Dinesh DivekarDear Mr Anil Kaushik,
It would be foolhardiness to call it as a game of negotiations. The gentleman who call this as incident as "negotiations", must not have iota of idea of what negotiations are! .
The job applicant was needy and company has taken undue advantage of applicant's neediness. During the interview, the interviewer must have gauged the impatience of the job candidate. The company has harnessed this impatience to their advantage.
Following are the interpretations of the incident:
a) Any policy that is made for the organisation, has to be applied consistently. Inconsistent application leads to the frustration and lowering down of the employee morale. While HR might have saved the cost of notice period, could HR calculate the cost of the low morale of the job candidate?
b) HR is custodian of the organisation's culture. Through informal communication the newly joined employee will spread this message in his own network. Generally informal communication is accepted at its face value. This incident will create atmosphere of distrust in the company. What would be the cost of the environment distrust? Can HR calculate that?
c) Organisations grow because of the innovative ideas by the employee. The newly joined employee has started on a bitter note. With this bitterness in mind, will this employee come up with the innovative ideas? If not, then what would be the cost of lost opportunities? Can HR calculate that?
d) Rather than that negotiation, it is a game of skulduggery. The incident could be reflection of the valueless culture that prevails in the company. The cheated employee could start counting his days in the company. The incident has sowed seeds of attrition. What would be cost of future attrition, could HR calculate that?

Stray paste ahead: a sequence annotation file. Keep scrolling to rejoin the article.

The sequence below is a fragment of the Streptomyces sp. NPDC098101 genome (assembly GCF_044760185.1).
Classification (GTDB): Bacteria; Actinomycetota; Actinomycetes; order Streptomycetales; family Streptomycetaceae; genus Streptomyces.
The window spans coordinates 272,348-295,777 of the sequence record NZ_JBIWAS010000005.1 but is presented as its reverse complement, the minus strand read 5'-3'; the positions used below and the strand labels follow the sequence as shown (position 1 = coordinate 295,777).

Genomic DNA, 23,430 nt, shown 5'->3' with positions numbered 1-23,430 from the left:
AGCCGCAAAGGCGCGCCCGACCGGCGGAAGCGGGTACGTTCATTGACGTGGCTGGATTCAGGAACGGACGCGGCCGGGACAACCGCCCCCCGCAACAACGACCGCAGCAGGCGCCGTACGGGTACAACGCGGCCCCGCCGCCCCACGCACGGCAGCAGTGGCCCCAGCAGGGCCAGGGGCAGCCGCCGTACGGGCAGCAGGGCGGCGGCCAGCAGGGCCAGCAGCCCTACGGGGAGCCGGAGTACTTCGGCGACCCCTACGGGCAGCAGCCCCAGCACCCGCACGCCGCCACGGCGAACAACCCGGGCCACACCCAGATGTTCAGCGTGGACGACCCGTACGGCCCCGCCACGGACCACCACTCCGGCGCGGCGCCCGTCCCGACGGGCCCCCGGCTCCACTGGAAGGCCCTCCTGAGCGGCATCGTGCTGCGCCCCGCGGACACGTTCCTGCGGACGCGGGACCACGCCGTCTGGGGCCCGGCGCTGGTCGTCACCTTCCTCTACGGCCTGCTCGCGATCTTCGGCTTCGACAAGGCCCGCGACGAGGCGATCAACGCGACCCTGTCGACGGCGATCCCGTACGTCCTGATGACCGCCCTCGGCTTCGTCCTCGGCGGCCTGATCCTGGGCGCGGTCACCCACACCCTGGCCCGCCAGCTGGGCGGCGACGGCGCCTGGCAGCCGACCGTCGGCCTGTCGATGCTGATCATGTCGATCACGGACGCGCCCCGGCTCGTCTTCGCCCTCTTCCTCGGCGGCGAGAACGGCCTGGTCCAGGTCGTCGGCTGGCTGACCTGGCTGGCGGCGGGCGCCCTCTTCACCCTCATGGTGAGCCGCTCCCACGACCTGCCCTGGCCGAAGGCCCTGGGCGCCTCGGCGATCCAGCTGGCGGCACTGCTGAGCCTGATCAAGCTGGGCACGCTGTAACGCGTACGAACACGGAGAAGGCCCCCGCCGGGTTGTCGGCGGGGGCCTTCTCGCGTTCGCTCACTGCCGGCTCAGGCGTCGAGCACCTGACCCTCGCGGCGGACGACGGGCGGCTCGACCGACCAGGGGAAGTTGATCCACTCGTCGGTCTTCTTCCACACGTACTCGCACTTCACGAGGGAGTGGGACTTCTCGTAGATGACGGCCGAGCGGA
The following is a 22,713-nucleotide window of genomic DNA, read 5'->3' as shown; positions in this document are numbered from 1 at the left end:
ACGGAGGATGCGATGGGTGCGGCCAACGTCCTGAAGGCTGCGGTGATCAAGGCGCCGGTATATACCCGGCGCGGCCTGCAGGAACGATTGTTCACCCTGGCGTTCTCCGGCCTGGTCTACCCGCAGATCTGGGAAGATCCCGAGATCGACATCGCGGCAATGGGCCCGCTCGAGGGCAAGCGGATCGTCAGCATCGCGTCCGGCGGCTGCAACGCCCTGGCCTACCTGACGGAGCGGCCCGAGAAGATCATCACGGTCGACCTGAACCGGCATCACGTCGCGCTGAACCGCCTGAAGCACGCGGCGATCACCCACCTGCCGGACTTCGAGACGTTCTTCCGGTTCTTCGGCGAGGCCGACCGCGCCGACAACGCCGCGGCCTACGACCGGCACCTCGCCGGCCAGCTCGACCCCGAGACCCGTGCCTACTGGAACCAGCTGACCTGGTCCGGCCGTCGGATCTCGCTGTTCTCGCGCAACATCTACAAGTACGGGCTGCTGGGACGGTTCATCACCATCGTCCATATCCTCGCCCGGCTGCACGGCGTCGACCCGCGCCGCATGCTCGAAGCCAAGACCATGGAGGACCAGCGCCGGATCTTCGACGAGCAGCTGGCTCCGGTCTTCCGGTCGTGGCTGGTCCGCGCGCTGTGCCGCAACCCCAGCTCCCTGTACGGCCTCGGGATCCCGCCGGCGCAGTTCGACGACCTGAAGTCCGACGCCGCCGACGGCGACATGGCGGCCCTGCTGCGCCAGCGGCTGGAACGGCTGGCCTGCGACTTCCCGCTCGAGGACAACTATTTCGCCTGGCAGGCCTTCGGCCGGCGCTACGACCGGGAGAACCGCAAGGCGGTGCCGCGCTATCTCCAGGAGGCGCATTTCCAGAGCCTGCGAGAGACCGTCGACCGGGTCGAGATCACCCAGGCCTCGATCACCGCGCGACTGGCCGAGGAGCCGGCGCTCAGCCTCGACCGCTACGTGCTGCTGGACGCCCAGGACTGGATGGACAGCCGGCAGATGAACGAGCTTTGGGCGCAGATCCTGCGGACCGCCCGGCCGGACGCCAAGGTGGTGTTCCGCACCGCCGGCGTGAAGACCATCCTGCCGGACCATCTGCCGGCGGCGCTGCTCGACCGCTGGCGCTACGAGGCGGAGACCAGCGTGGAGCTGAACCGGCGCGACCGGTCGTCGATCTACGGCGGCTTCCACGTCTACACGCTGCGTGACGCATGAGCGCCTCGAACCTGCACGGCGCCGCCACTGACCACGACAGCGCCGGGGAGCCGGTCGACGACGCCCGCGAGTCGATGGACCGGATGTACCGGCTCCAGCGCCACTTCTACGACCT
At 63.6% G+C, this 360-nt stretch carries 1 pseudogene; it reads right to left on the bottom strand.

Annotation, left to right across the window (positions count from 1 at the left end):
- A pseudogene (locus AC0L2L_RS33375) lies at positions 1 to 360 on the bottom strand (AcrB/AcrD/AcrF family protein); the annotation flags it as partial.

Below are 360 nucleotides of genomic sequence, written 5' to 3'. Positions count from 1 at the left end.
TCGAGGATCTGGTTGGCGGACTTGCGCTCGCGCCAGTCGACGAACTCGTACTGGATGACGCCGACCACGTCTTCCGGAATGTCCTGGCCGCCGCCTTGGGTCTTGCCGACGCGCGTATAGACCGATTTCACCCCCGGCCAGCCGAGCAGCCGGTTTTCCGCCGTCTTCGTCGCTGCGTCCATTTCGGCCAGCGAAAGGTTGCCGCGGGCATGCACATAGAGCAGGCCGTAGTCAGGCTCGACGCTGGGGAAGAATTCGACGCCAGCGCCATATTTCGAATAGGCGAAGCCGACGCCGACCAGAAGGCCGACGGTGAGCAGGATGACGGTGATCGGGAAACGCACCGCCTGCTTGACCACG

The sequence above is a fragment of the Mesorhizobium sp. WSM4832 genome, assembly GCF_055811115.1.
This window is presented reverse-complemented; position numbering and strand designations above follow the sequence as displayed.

Final comments: - It is a well known fact that HR in general, is unable to do the Cost Benefit Analysis (CBA). It is lack of this business acumen holds their growth back and hardly any HR becomes CEO. Let us think for a while that there was pressure from top to play tricks of this kind. However, rather than doing proper CBA and anticipating future costs, HR has played at the hands of the top management. While there could be personal gain of HR in such case, it has comes at the expense of the organisation.
From India, Bangalore
saiconsultConcurring with the views of Mr.Dinesh, I add that the action of HR raises questions about the ethical culture of the organisation and more precisely the HR..The very basis of any negotiation is to achieve a win-win situation to both the parties and therefore, has necessarily to be based on ethics and mutual trust to achieve it.In the instant case, it is not negotiation but a treachery and dirty tricking.There is no scope for dirty tricks in negotiation.The organisation might have got the employee but it may not retain him for long because it lost his confidence and trust.Such actions dent employer reputation and branding in the market.The HR is wholly unprofessional and unethical.
HR & Labour Law advisor
From India, Mumbai
jeevarathnamThanks for the valuable sharing of both Mr. Dinesh & Mr. Sai
I do agree all your views that you have shared. The way that the HR shouldn't have done so. He should have disclosed with the candidate & later he should have negotiated to come across the win-win situation.
I do want to share my views on the candidate too. The practice that the candidate did is also not accepted. How can a candidate quit from the job with in 1 week & join new organisation because of the brand? Doesn't he have roles & responsibilities to ensure smooth exit process? That too being a HR Professional he shouldn't have done so and I strongly disagree his appointment. What is the guarantee he/she may behave the same way in the current organisation also by quitting the organisation with out giving reasonable time?
From India, Bangalore
anil kaushikvery true and correct analysis done by all leaned contributors. regds anil kaushik
From India, Delhi